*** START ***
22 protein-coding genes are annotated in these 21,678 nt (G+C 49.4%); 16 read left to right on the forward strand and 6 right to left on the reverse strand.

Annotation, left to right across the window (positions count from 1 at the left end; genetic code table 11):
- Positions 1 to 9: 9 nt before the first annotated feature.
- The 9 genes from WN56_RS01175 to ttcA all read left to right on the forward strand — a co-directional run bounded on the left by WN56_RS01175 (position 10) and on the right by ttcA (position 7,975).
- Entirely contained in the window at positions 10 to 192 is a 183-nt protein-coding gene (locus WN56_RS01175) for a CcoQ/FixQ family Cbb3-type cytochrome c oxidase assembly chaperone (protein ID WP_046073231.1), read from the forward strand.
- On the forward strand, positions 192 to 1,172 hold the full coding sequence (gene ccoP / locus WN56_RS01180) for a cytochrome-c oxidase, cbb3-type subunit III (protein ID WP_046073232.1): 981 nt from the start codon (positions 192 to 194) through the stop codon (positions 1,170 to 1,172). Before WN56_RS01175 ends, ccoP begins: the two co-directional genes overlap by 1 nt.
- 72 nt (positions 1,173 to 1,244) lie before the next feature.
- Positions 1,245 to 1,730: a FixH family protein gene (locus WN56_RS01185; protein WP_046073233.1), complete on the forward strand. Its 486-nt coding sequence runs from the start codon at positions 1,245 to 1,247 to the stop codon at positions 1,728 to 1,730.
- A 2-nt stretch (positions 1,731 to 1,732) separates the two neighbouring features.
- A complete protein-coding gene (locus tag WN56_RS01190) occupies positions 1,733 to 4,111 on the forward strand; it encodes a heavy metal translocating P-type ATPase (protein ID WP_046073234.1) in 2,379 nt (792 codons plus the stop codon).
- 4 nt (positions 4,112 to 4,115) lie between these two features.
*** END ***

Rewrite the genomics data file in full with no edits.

22 protein-coding genes are annotated in these 21,678 nt (G+C 49.4%); 16 read left to right on the forward strand and 6 right to left on the reverse strand.

Annotation, left to right across the window (positions count from 1 at the left end; genetic code table 11):
- Positions 1 to 9: 9 nt before the first annotated feature.
- The 9 genes from WN56_RS01175 to ttcA all read left to right on the forward strand — a co-directional run bounded on the left by WN56_RS01175 (position 10) and on the right by ttcA (position 7,975).
- Entirely contained in the window at positions 10 to 192 is a 183-nt protein-coding gene (locus WN56_RS01175) for a CcoQ/FixQ family Cbb3-type cytochrome c oxidase assembly chaperone (protein ID WP_046073231.1), read from the forward strand.
- On the forward strand, positions 192 to 1,172 hold the full coding sequence (gene ccoP / locus WN56_RS01180) for a cytochrome-c oxidase, cbb3-type subunit III (protein ID WP_046073232.1): 981 nt from the start codon (positions 192 to 194) through the stop codon (positions 1,170 to 1,172). Before WN56_RS01175 ends, ccoP begins: the two co-directional genes overlap by 1 nt.
- 72 nt (positions 1,173 to 1,244) lie before the next feature.
- Positions 1,245 to 1,730: a FixH family protein gene (locus WN56_RS01185; protein WP_046073233.1), complete on the forward strand. Its 486-nt coding sequence runs from the start codon at positions 1,245 to 1,247 to the stop codon at positions 1,728 to 1,730.
- A 2-nt stretch (positions 1,731 to 1,732) separates the two neighbouring features.
- A complete protein-coding gene (locus tag WN56_RS01190) occupies positions 1,733 to 4,111 on the forward strand; it encodes a heavy metal translocating P-type ATPase (protein ID WP_046073234.1) in 2,379 nt (792 codons plus the stop codon).
- 4 nt (positions 4,112 to 4,115) lie between these two features.